As a rule, thermoelectric coolers aren't really designed to run all the time, and doing so will eventually burn them out. And while we didn't experience this ourselves, we've heard reports of the Xbox mini fridge's vents icing over (in part due to the condensation we mentioned earlier), markedly reducing its already meagre performance and increasing the fan noise dramatically. In one case, a user reported their fridge actually caught fire.
Given its appeal in the gaming sector, we're certainly not the first to review the Xbox mini fridge, but we were keen to delve beyond superficial impressions and bring the full weight of the CHOICE thermal lab to bear to see exactly how it performs – specifically, how fast and how effectively the fridge is able to cool eight cans of soft drink from room temperature on a 32°C summer's day and a 16°C winter one (the same temperatures we use for our regular fridge testing).
We brought the full weight of the CHOICE thermal lab to bear to see how fast and effectively the fridge is able to cool eight cans of soft drink
We placed the Xbox mini fridge in our 32°C test chamber along with the cans of drink and waited for the fridge to reach operating temperature and the cans to reach ambient or room temperature.
Once everything had stabilised, we placed a platinum resistance thermocouple (PRT), a sensitive device for measuring temperature, into the fridge, loaded in all eight cans of drink, closed the door and recorded what happened next.
We then repeated the process with the test chamber set to 16°C. And because rising energy prices are just as front of mind as environmental concerns, we also measured how much energy the fridge used during each test.
Given this is a thermoelectric fridge, our expectations weren't high going into our test – expectations further tempered by the manufacturer's own claim that the fridge will cool its contents by up to 20°C below ambient.
This sounds promising on a temperate 22°C-day, but at the height of summer with the mercury hitting 35°C or higher (when you need a cold drink the most), you're going to be left with tepid to warm beverages at best.
Unfortunately the Xbox mini fridge failed to meet even these meagre expectations. With our test chamber set to 32°C it took 24 hours to bring the eight cans down from 32°C to a disappointingly-far-from-cold 21°C. Even with refrigeration that's warmer than water straight out of the tap.
Repeating the test at 16°C was a little better – this time the Xbox mini fridge was able to chill our eight cans of room temperature soft drink down to a much more palatable 5°C in the same 24-hour period.
Ultimately, the Xbox mini fridge lacks the grunt needed to rapidly cool its contents. For best results, think of it as a powered cooler, not a fridge, and make sure your drinks and snacks are pre-chilled.
The top of the fridge lights up with a green alien glow.
While you might expect a tiny 10L-capacity fridge would cost very little to run, you'd be very wrong. Because we measured the Xbox mini fridge's energy consumption at the same operating temperatures as we test regular fridges – 32°C and 16°C as specified under the Australian Standard – we can compare its energy consumption to that of the regular fridge in your kitchen. The results were, shall we say, disturbing.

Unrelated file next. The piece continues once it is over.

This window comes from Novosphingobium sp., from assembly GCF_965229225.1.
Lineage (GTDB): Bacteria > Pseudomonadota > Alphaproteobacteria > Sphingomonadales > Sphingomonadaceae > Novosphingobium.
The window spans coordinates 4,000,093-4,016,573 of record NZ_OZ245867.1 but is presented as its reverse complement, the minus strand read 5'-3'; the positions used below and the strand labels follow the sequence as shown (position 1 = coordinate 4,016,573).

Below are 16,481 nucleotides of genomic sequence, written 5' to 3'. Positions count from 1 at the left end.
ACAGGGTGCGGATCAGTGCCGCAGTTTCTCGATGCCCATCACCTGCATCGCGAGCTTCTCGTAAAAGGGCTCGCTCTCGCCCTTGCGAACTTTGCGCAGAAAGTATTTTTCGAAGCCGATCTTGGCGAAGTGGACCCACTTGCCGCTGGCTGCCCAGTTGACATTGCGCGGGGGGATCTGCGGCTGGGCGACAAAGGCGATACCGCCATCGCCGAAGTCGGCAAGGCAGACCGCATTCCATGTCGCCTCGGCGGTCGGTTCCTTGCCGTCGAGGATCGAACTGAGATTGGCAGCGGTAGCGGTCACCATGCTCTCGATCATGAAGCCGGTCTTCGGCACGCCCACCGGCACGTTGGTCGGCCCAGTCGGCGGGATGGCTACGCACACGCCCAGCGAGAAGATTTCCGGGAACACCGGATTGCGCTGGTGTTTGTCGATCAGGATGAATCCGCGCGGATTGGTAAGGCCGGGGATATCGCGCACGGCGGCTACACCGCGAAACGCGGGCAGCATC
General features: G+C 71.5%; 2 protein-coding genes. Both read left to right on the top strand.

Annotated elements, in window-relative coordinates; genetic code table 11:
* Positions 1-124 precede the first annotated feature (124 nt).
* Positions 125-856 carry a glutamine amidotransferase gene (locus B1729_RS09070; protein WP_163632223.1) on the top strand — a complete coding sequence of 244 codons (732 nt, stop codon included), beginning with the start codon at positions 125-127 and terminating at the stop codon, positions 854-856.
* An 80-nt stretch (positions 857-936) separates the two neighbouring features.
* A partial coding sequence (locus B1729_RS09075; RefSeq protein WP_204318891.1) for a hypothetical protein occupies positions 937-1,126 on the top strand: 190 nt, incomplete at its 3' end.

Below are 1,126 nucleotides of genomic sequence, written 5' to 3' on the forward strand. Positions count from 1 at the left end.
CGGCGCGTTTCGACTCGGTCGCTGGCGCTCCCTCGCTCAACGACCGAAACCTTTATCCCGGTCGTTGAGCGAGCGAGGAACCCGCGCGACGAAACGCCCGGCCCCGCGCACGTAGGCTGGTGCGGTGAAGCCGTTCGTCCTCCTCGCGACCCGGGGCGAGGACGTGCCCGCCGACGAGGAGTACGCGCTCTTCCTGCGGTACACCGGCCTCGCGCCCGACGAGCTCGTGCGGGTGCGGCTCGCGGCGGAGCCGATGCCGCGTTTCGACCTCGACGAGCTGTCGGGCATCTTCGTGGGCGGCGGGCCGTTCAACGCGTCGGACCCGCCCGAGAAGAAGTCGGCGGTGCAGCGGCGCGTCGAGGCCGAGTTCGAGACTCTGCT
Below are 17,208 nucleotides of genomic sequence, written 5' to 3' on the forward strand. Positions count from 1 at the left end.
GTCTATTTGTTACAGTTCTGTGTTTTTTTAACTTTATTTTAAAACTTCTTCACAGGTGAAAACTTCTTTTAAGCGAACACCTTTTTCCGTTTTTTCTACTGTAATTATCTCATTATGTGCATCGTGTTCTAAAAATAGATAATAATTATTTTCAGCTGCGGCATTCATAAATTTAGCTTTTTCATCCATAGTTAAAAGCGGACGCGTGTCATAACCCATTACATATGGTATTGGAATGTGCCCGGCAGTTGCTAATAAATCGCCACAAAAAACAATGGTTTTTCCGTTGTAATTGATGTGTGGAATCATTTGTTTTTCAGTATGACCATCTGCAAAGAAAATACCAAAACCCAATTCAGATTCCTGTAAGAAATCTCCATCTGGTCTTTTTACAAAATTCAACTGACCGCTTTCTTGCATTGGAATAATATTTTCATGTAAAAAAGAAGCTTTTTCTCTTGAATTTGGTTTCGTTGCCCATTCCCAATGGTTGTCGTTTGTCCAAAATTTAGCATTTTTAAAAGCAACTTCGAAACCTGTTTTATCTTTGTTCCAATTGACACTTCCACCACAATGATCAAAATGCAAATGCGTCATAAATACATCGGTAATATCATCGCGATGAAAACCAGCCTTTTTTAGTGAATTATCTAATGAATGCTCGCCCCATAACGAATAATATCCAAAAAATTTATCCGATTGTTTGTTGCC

If it were subject to MEPS energy star regulations, it would be deemed too energy-hungry to be legally sold in Australia
While the specifications claim the Xbox mini fridge will draw 55 watts a year, we found it guzzles 376 kWh a year at 32°C, and an even higher 409 kWh a year at 16°C. That's the equivalent energy consumption of a 500-litre compressor fridge from our regular fridge testing.
If you ran the Xbox mini fridge 24/7, it'll cost you around $155 a year to run – nearly the purchase price again. Not that you would, because as the manual and user experience tells us, you can't leave this fridge on for more than a couple of days at a time.
While this fridge is exempt from requiring a star rating, if it were subject to MEPS energy star regulations, it would be deemed too energy-hungry to be legally sold in Australia. The admittedly tenuous silver lining is that because you can only use it for short periods, you won't feel the full effect of its astronomical running costs.
In a word? No. Any initial excitement at the prospect of a console-themed repository of power-ups and refuelling options for marathon gaming sessions rapidly faded when we found the only thing it effectively cooled was our expectations.
While it looks cool, we found it simply didn't have the power it needed to cool your drinks to a drinkable temperature. Less a fridge and more a powered cooler, if you're looking for a refreshing icy beverage or two from the Xbox mini fridge, then you'll need to get them cold in a regular fridge first, otherwise it'll take days. Except you can't wait days, because you can only run the Xbox mini fridge for short periods.
The AC adaptor plug does mean you can take it car camping, or for picnics, but given the space restrictions of a camping expedition and the lack of proximity to an actual Xbox under such conditions, the novelty would wear pretty thin and the mind would rapidly wander to more practical options. Like a regular cooler and a bag of ice.
Xbox Series X Replica Mini Fridge specs
- Manufacturer: Ukonic
- Weight: 3.5kg
- Product dimensions – exterior (H x W x D): 46.2cm x 23.2cm x 23.2cm
- Product dimensions – interior (H x W x D): 33.7cm x 17.4cm x 17.5cm
- Capacity (claimed): 10 litres
- Annual energy consumption (claimed): 55 watts
- Colour: Black/green
- Voltage: 12
- Door hinge: Right
- Shelves: 2 shelves, 2 door bins
- Country of origin: China
- Included components: Fridge, 240V power cord, 12V adapter cord, 2 internal shelves, 5V 2.1A USB port on front door for charging, user manual.
Stock images: Getty, unless otherwise stated.